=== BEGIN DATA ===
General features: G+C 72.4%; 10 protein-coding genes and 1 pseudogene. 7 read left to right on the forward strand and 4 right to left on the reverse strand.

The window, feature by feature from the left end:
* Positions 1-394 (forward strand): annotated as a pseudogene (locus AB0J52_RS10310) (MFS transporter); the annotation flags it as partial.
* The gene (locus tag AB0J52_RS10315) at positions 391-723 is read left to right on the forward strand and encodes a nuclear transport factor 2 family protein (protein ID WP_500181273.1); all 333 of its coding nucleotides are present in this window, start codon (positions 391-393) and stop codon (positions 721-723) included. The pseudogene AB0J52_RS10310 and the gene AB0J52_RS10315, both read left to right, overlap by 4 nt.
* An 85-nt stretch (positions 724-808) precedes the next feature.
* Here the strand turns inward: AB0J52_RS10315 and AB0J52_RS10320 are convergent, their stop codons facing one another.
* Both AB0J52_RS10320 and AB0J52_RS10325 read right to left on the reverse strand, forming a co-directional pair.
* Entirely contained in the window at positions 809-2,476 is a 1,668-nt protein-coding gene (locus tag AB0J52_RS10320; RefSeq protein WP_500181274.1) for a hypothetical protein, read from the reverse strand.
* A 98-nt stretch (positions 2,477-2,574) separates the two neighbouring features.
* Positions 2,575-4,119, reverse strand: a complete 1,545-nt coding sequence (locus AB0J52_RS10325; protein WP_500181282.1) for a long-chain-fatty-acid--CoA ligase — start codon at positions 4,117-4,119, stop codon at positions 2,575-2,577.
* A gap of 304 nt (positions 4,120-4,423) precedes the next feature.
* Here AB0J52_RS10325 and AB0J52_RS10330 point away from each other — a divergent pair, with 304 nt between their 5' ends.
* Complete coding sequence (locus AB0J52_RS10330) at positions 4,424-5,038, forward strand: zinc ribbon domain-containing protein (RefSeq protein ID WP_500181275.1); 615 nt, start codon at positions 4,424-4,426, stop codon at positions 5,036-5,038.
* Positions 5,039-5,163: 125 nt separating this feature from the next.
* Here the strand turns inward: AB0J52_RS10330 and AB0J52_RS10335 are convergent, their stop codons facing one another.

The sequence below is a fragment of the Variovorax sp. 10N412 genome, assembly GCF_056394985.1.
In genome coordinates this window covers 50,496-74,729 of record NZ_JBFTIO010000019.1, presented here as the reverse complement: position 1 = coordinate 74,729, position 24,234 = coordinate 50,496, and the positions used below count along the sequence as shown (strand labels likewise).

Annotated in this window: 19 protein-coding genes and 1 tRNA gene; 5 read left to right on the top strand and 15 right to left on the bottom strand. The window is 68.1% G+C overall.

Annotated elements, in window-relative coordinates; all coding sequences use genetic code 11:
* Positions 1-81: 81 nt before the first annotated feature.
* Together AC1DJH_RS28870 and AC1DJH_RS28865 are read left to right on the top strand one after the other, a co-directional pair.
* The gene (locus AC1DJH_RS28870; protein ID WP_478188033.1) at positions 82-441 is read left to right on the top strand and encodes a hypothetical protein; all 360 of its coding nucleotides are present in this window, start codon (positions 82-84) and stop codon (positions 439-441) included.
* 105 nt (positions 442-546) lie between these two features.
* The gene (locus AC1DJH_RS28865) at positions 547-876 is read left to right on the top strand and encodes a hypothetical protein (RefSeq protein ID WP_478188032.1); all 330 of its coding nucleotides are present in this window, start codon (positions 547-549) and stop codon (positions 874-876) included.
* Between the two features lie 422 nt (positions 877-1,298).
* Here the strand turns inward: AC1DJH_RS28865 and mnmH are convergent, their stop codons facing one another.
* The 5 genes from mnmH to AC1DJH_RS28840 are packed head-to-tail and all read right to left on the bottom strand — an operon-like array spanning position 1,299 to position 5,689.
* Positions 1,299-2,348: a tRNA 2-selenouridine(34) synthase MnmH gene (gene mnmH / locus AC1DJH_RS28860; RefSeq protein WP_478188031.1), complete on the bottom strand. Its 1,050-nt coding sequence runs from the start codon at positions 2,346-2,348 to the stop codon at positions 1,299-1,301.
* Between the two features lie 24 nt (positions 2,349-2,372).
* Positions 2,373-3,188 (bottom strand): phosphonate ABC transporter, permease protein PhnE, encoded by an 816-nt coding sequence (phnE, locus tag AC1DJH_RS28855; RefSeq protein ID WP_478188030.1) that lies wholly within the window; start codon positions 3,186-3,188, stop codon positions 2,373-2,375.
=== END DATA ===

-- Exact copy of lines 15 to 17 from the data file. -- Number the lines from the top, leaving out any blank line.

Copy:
* Here the strand turns inward: AB0J52_RS10330 and AB0J52_RS10335 are convergent, their stop codons facing one another.

The sequence below is a fragment of the Variovorax sp. 10N412 genome, assembly GCF_056394985.1.
In genome coordinates this window covers 50,496-74,729 of record NZ_JBFTIO010000019.1, presented here as the reverse complement: position 1 = coordinate 74,729, position 24,234 = coordinate 50,496, and the positions used below count along the sequence as shown (strand labels likewise).